Teachers and lecturers in London pension strike

27 March 2012

Members of UCU and National Union of Teachers (NUT) at schools, colleges and universities across London will tomorrow take strike action in protest against changes to their pensions.

Union members are opposing Government plans to make teachers and lecturers pay more and work longer for their pensions and get less in retirement. Next week sees the first stage of a 50 per cent increase in pension contributions for teachers and lecturers, despite evidence that the cost of their pensions is actually falling following changes made in 2007.  
UCU and NUT members will march through central London, with protestors due to assemble outside Malet Street from 11am and set off at 11:45am. Speakers at the pre-march rally at Malet Street include writer, political commentator and activist Owen Jones.
Marchers will then make their way through Bloomsbury, down Shaftesbury Avenue, along Charing Cross Road, down Whitehall and across Parliament Square to the Department for Education (DfE). At approximately 1pm there will be a rally outside the DfE where there will be speeches from UCU and NUT members and the children's laureate Michael Rosen.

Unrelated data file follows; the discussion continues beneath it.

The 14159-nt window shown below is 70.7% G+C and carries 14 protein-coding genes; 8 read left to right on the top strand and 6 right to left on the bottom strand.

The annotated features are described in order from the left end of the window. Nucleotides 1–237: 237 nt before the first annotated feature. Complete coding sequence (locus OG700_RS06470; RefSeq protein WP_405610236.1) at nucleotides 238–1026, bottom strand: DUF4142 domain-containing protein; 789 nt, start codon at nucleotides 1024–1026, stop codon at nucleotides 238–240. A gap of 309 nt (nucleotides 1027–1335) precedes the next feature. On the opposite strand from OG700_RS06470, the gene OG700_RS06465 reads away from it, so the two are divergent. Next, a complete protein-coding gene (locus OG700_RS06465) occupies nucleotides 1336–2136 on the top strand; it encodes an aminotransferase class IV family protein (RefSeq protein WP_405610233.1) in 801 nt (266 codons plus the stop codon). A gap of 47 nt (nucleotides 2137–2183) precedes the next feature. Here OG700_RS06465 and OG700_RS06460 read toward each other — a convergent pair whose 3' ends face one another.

The Twitter hashtag for the strike is #m28 and there will be a with photos and updates from picket lines, the march and rallies. A map of the route can be found here.
UCU general secretary, Sally Hunt, said: 'UCU members are unlikely militants and would much rather be doing their jobs then taking strike action and losing a day's pay. However, it is not fair for ordinary people to suffer huge cuts in their standards of living at a time when the Government is handing out huge tax giveaways to big business and high earners.'
NUT general secretary, Christine Blower, said: 'Teachers cannot be expected to do anything other than defend the right to a pension which they have paid into in good faith, especially as the Government has shown no evidence that their pensions are either unsustainable or unaffordable.  No teacher wants to be in this position. Pension increases are just an extra tax on teachers, when the top rate of tax is being cut. It is the Government's intransigence and total disregard of the facts that has forced teachers to continue with this action.'
Last updated: 11 December 2015